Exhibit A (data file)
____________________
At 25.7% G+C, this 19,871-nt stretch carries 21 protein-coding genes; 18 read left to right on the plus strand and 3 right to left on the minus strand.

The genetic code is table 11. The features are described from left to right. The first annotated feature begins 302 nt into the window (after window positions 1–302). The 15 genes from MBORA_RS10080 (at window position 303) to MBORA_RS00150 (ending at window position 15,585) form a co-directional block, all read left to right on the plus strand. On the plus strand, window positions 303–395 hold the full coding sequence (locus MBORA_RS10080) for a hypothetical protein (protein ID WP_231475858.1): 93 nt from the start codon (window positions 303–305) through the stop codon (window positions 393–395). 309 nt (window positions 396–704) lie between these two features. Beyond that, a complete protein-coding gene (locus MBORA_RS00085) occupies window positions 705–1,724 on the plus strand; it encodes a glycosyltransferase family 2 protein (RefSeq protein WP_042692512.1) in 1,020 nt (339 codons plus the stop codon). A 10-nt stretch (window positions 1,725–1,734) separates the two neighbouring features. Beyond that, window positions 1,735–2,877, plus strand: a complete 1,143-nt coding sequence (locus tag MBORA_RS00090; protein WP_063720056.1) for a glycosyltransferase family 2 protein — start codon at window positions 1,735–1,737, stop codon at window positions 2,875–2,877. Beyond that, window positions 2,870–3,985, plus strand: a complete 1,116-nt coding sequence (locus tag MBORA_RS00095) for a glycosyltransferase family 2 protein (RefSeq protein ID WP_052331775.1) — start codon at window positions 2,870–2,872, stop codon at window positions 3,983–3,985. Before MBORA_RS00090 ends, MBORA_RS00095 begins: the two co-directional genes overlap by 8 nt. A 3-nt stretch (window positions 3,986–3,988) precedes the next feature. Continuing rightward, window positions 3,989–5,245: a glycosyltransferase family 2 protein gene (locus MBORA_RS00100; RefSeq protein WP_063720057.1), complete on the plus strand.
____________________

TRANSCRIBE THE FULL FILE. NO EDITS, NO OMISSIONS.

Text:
At 25.7% G+C, this 19,871-nt stretch carries 21 protein-coding genes; 18 read left to right on the plus strand and 3 right to left on the minus strand.

The genetic code is table 11. The features are described from left to right. The first annotated feature begins 302 nt into the window (after window positions 1–302). The 15 genes from MBORA_RS10080 (at window position 303) to MBORA_RS00150 (ending at window position 15,585) form a co-directional block, all read left to right on the plus strand. On the plus strand, window positions 303–395 hold the full coding sequence (locus MBORA_RS10080) for a hypothetical protein (protein ID WP_231475858.1): 93 nt from the start codon (window positions 303–305) through the stop codon (window positions 393–395). 309 nt (window positions 396–704) lie between these two features. Beyond that, a complete protein-coding gene (locus MBORA_RS00085) occupies window positions 705–1,724 on the plus strand; it encodes a glycosyltransferase family 2 protein (RefSeq protein WP_042692512.1) in 1,020 nt (339 codons plus the stop codon). A 10-nt stretch (window positions 1,725–1,734) separates the two neighbouring features. Beyond that, window positions 1,735–2,877, plus strand: a complete 1,143-nt coding sequence (locus tag MBORA_RS00090; protein WP_063720056.1) for a glycosyltransferase family 2 protein — start codon at window positions 1,735–1,737, stop codon at window positions 2,875–2,877. Beyond that, window positions 2,870–3,985, plus strand: a complete 1,116-nt coding sequence (locus tag MBORA_RS00095) for a glycosyltransferase family 2 protein (RefSeq protein ID WP_052331775.1) — start codon at window positions 2,870–2,872, stop codon at window positions 3,983–3,985. Before MBORA_RS00090 ends, MBORA_RS00095 begins: the two co-directional genes overlap by 8 nt. A 3-nt stretch (window positions 3,986–3,988) precedes the next feature. Continuing rightward, window positions 3,989–5,245: a glycosyltransferase family 2 protein gene (locus MBORA_RS00100; RefSeq protein WP_063720057.1), complete on the plus strand.